Such modesty can be misinterpreted, but in Kehde’s case simply underscores the exceptional skill with which he practices the method known more broadly as ‘Midwest Finesse.’ Friend and former NASCAR driver Terry Bevins says, “Ned’s one of the best finesse anglers in the country. Put him in the back of the boat with one of his finesse jigs, and he’s likely to whoop your butt.”

To hear Kehde tell it, the bass-catching power of his “little jig” is so great there’s simply no reason to change it. “In years past, we’ve experimented with just about every new rigging refinement you can think of.” notes Kehde. “In the shallow impoundments we fish, none have been so fruitful as an exposed-hook, mushroom-style jig dressed with half a ZinkerZ or other finesse worm. Day after day, season after season, it inveigles dozens and dozens and dozens of bass.”

Prop Joey Nania

The ‘Ned-Miki Rig’ has scored big bags of largemouth, spotted and striped bass for pro angler and guide, Joey Nania.

The Ned-Miki

Interestingly, the same simple motivation to catch more bass has inspired anglers across America to create unique and individualized versions of the Ned Rig framework—both in retrieve and the way they fasten a finesse bait to a hook.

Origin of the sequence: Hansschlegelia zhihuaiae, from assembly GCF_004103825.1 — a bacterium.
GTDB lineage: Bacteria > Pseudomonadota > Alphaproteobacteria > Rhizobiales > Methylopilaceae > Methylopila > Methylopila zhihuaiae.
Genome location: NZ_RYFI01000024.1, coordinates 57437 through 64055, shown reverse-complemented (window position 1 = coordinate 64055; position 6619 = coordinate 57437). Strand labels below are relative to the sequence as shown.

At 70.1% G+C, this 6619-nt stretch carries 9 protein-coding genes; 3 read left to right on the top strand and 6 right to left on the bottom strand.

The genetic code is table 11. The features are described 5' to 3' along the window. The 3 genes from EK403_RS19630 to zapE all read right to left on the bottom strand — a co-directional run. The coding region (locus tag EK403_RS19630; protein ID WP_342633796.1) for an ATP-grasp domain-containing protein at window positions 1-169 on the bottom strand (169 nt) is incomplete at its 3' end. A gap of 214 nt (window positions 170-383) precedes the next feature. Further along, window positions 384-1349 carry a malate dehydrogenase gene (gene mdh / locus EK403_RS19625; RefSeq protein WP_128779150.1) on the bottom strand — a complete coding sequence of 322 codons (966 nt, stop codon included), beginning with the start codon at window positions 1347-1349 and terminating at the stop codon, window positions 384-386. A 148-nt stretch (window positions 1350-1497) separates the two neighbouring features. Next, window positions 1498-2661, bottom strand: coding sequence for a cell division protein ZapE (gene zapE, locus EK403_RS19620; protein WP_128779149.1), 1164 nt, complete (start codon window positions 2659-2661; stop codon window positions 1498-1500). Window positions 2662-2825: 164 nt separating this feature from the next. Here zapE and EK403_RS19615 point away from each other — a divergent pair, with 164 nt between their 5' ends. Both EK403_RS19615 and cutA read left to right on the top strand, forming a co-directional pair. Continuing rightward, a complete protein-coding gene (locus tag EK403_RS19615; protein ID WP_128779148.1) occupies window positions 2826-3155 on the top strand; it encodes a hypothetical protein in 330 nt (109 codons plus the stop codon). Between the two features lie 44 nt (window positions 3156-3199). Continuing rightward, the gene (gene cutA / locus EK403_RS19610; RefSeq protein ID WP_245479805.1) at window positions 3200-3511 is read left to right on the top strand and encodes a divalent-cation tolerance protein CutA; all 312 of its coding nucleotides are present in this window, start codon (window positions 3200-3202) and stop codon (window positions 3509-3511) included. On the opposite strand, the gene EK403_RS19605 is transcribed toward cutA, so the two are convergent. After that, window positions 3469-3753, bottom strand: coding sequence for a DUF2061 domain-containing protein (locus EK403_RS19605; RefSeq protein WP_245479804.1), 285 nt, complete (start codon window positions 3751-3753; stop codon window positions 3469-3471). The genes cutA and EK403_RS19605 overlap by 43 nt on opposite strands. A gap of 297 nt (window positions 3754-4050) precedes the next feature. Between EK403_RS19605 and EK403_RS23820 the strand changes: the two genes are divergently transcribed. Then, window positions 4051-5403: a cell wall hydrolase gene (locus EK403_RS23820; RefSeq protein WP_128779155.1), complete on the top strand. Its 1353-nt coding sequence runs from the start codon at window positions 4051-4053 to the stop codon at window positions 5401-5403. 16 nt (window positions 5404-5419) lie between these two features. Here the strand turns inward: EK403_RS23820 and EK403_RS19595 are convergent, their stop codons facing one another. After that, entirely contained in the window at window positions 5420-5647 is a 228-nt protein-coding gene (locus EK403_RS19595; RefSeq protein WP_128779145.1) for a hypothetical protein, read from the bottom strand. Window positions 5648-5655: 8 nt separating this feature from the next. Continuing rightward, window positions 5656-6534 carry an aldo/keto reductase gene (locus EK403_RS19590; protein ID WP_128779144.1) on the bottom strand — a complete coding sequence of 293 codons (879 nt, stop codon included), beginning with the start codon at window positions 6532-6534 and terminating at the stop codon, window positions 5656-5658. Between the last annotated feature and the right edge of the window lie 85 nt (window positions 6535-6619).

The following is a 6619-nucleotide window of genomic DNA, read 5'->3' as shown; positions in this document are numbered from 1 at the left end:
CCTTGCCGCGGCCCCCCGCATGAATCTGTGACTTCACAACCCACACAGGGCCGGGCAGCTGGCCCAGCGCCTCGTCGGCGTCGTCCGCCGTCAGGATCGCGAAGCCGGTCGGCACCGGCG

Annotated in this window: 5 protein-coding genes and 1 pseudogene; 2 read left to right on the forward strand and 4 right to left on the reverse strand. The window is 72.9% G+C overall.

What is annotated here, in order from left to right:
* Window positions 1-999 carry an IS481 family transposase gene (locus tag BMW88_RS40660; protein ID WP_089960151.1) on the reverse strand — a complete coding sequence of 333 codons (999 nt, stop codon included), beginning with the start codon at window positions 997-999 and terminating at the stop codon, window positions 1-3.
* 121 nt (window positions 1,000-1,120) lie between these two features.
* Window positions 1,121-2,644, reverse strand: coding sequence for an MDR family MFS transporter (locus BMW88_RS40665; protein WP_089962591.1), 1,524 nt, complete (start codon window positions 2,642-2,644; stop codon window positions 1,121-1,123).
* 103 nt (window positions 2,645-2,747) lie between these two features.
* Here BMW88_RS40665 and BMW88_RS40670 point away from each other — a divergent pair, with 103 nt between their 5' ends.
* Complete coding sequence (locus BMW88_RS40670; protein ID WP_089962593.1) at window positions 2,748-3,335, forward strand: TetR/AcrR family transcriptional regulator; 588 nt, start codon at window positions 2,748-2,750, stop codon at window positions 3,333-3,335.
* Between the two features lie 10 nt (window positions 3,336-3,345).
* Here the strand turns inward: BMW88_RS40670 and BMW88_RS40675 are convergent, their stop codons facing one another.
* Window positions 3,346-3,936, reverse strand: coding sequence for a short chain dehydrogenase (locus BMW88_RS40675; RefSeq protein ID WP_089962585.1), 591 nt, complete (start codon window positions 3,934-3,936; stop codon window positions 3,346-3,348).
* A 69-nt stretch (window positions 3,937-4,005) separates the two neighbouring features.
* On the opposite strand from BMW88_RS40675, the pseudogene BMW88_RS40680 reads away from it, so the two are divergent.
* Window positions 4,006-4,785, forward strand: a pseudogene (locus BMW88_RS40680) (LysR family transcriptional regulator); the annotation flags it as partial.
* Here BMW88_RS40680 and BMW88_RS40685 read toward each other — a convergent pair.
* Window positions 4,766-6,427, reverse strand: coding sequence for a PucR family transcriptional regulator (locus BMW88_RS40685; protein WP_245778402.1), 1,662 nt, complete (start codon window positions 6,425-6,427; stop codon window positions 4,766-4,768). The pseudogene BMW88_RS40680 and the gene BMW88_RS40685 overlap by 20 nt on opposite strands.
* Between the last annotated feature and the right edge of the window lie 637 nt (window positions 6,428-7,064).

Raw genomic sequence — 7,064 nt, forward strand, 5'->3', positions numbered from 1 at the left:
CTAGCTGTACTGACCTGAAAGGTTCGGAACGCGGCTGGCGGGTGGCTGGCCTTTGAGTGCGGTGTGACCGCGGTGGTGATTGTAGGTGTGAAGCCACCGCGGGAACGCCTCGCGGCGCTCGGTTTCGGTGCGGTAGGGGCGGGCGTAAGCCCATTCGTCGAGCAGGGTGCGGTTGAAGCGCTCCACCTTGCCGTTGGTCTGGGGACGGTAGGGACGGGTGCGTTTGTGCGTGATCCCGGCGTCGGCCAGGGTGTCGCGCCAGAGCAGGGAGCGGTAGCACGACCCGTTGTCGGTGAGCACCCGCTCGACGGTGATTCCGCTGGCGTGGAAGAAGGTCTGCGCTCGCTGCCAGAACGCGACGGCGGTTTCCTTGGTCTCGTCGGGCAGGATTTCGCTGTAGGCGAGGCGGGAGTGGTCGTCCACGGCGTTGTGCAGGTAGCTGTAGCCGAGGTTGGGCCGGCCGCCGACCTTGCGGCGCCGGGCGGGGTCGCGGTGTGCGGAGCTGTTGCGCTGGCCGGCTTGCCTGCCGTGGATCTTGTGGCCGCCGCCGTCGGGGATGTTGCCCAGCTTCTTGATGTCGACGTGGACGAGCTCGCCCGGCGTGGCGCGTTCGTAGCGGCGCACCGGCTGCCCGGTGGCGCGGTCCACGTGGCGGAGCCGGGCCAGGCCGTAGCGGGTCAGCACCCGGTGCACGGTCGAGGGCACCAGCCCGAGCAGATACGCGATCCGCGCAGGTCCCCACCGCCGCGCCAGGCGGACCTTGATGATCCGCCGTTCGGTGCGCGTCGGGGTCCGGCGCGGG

Longtime Ned Rig fan Joey Nania, professional angler and Alabama based fishing guide, has devised a couple key mods to the presentation. Recently, he’s guided clients to loads of spotted, largemouth and striped bass, wielding a concoction he calls the Ned-Miki Rig. “As bass fans know, the Damiki Rig has been a money presentation for enticing shad-focused bass suspended in 15 to 30 feet,” says Nania. “But you need a really well-balanced, 90-degree jighead and a compact shad-shaped bait to pull it off. Having fished the Z-Man NedlockZ HD jighead for a lot of my regular Ned Rig fishing, I realized this head would really shine for ‘video-game’ fishing—working individual bass on sonar, vertically, playing cat-and-mouse. It’s versatile enough that you can cast the bait to suspended fish, too, just letting it glide and pendulum as you work it back to the boat.”


The Ned-Miki Rig: NedlockZ HD jighead and StreakZ 3.75